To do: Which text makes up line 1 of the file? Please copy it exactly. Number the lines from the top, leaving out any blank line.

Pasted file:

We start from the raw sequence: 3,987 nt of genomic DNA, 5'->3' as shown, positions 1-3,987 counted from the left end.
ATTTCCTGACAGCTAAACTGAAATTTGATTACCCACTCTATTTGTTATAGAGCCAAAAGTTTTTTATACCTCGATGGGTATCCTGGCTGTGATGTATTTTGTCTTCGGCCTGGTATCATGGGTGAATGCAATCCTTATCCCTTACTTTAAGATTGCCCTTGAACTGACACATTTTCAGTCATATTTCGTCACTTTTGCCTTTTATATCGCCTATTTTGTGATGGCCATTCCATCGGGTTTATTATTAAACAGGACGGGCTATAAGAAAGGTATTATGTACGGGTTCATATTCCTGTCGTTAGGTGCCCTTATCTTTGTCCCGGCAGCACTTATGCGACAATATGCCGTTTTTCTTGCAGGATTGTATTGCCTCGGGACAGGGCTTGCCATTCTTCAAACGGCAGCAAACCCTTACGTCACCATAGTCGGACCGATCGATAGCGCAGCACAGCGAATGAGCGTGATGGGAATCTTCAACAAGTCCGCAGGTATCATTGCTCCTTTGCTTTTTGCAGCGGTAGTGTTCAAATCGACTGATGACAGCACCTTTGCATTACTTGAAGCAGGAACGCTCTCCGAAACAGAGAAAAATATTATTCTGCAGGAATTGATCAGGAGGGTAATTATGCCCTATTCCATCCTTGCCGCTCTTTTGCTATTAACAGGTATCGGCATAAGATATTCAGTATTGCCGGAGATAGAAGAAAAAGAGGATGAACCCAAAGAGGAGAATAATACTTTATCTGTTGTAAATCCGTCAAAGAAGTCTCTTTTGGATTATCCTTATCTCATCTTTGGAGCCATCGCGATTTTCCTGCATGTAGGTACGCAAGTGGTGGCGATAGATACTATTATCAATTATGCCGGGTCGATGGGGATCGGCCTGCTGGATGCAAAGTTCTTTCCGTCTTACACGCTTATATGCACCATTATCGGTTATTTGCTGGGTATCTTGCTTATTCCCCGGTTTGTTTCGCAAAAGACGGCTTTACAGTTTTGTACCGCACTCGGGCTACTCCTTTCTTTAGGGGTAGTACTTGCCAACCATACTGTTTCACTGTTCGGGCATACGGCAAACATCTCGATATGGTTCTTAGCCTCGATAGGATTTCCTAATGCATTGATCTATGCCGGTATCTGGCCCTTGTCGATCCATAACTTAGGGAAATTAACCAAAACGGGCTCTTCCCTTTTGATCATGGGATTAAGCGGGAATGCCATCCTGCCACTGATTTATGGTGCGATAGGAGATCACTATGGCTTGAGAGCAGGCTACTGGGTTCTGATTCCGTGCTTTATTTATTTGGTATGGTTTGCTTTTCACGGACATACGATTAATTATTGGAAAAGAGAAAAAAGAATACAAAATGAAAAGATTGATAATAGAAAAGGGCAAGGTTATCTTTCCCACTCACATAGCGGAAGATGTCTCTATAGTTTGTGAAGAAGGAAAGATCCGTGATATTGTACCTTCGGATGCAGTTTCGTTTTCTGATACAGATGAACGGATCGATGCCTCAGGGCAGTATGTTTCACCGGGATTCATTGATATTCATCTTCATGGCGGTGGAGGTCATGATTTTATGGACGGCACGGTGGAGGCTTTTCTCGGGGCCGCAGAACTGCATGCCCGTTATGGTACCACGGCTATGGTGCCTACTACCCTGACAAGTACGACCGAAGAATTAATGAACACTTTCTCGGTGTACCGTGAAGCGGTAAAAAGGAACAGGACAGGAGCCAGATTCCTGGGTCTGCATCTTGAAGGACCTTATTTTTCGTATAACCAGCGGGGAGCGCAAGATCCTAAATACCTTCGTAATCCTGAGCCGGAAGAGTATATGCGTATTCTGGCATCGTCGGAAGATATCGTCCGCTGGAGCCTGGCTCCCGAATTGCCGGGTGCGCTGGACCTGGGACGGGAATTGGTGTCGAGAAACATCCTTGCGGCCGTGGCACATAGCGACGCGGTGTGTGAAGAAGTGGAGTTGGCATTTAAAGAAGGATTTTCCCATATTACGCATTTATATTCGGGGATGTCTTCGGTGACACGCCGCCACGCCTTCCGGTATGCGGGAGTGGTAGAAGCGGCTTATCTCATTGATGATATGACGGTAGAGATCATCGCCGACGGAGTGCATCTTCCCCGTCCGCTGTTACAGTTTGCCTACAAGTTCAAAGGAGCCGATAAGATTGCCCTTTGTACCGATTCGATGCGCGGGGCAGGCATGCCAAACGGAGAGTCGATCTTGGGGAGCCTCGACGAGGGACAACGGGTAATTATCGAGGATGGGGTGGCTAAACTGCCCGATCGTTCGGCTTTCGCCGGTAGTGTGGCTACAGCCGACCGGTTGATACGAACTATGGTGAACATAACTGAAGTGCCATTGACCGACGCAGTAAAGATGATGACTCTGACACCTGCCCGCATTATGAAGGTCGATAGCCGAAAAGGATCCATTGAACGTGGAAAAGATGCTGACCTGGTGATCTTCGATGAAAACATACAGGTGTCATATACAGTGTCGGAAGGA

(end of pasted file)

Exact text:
We start from the raw sequence: 3,987 nt of genomic DNA, 5'->3' as shown, positions 1-3,987 counted from the left end.